NEWPORT, R.I. – While cities and towns throughout Massachusetts struggle to meet their obligations for retiree health benefits, the city of Brockton turned to the health insurance marketplace for a solution.
The city worked with KTP Advisors in an effort to drive down costs in its Medicare insurance plans. City officials agreed to the unusual step of running a process that forced existing providers to competitively bid for its Medicare Supplement plan against a field of national carriers that specialize in this market. Bidders were required to structure the plans without altering benefits and to maximize federal subsidies available to the city from the Medicare program. The result is estimated to save the city and its Medicare-eligible retirees $1.2 million in the current fiscal year and $2.4 million annually, without reducing benefits, explained Brockton Mayor Linda M. Balzotti. “The city and retirees will split the savings. This process was not only good for our city and taxpayers, but our more than 1,900 Medicare-eligible retirees and dependents will continue to receive the same benefits from Blue Cross/Blue Shield of Massachusetts as in the past, and at a rate that’s in the aggregate 24 percent lower.”
Generating competition among health care insurers for retiree health benefits is in the best interest of taxpayers and municipal retirees, said Barry Eyre, an official at KTP Advisors. “Competition allows municipal public officials to know they have maximized the prudent use of tax dollars. Retirees often share in the costs savings generated from competitive bids, as in the case of Brockton, and by maintaining a group plan, its retirees do not have to navigate the individual market where they have no bargaining leverage with insurance carriers, and prices can be volatile. Lastly, retirees don’t have to worry about changing doctors, because most doctors accept Medicare. This allows for a greater number of bidders which helps drive down the costs.”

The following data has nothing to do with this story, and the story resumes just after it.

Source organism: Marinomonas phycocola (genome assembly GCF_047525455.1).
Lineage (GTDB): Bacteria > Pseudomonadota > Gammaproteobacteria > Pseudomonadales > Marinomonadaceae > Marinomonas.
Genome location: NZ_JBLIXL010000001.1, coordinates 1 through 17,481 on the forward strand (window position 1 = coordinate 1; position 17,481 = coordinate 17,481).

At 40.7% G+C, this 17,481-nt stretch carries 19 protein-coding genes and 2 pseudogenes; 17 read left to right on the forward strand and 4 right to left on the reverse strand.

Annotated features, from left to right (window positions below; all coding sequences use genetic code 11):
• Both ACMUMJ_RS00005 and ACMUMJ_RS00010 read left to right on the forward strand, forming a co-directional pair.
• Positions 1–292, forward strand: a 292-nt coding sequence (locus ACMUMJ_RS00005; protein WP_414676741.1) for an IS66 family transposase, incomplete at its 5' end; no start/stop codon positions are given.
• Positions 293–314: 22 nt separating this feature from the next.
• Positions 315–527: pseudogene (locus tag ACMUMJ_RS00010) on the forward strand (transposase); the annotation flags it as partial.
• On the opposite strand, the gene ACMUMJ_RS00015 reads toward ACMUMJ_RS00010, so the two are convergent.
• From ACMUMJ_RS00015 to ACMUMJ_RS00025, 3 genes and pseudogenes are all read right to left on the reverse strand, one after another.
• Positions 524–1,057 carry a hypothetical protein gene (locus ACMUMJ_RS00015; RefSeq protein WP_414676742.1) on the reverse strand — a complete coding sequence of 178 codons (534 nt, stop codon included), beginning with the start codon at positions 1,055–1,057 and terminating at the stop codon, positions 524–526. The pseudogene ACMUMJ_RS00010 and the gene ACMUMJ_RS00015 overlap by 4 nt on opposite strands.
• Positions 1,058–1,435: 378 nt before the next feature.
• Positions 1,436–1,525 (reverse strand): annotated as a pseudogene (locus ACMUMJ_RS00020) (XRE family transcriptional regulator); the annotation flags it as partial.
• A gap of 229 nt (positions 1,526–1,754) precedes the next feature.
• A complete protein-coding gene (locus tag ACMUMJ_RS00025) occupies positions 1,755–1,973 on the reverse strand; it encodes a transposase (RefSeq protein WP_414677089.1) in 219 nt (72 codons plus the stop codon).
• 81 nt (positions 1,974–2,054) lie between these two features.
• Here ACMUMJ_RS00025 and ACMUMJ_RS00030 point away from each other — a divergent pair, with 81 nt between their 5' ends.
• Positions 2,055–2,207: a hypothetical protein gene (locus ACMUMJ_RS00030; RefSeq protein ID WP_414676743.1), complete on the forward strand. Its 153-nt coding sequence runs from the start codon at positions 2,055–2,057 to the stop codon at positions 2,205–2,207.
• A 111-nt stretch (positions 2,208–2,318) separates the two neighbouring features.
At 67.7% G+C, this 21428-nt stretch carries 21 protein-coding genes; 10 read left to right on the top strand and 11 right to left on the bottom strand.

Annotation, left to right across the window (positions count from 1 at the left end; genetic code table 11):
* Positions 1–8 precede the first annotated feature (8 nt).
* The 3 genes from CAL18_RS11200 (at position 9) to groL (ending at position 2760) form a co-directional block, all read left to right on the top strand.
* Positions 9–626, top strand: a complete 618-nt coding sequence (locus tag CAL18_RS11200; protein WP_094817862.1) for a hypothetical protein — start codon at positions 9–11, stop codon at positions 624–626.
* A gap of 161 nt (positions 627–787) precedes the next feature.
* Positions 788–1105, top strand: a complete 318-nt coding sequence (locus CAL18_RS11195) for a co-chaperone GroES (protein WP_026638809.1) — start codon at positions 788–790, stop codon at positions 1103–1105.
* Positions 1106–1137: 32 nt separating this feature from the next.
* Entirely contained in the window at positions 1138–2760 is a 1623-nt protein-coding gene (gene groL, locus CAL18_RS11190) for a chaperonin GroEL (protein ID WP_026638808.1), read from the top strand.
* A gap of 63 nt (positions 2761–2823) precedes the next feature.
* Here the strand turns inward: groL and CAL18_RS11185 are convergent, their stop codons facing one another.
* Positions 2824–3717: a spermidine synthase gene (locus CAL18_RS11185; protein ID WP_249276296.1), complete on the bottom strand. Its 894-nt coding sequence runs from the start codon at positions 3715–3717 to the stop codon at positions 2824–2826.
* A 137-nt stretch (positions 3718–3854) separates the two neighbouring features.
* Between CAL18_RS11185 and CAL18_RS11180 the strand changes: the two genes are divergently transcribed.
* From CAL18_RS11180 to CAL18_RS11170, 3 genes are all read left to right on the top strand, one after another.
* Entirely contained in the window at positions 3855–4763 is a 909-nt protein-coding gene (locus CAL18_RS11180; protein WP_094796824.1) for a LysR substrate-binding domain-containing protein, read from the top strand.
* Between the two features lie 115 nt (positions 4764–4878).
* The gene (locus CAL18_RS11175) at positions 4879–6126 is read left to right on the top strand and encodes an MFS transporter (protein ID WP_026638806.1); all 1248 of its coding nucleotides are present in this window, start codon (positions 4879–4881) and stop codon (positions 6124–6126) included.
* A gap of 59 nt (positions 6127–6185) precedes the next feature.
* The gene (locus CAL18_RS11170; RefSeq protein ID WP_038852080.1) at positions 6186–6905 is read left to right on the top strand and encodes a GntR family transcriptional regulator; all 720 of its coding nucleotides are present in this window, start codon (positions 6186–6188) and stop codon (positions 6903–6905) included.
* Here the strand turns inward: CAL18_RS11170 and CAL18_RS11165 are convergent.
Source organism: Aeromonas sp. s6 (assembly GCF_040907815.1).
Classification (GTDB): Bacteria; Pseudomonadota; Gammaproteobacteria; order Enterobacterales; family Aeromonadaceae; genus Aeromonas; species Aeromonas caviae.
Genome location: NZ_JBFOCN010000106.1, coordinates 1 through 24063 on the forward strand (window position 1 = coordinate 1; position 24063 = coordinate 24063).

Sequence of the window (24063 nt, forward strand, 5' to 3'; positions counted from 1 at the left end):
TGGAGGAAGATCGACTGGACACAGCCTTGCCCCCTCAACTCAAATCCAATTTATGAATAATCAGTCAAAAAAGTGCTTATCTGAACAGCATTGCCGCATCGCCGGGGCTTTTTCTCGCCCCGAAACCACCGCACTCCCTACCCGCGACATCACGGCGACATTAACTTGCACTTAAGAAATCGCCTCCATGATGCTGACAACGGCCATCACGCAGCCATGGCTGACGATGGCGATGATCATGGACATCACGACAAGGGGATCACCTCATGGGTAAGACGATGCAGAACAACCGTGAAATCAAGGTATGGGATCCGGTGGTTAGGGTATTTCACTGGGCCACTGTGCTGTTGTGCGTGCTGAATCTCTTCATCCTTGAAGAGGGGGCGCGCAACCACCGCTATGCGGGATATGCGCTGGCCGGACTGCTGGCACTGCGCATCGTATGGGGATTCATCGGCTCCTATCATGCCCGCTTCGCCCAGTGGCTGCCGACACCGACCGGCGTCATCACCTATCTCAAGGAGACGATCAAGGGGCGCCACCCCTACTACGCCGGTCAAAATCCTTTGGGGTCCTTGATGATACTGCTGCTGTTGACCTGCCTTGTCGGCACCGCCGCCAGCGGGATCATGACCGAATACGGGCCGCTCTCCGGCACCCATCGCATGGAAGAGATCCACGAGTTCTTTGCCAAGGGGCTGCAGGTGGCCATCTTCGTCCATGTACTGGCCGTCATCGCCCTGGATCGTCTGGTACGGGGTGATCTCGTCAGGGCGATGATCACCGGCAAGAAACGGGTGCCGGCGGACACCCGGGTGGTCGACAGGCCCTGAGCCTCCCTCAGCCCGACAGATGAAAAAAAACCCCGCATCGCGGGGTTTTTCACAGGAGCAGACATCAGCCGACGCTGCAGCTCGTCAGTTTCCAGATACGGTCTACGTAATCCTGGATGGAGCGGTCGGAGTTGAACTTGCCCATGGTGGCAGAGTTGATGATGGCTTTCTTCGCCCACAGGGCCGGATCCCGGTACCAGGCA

During this review, Brockton switched from being self-funded to fully-insured for its Medicare-eligible retirees. Consequently, the city has significantly reduced its risk and added a higher level of certainty to its budgeting for retiree benefits, added Eyre. “We expect these changes to have a positive material effect on the city’s OPEB liability.”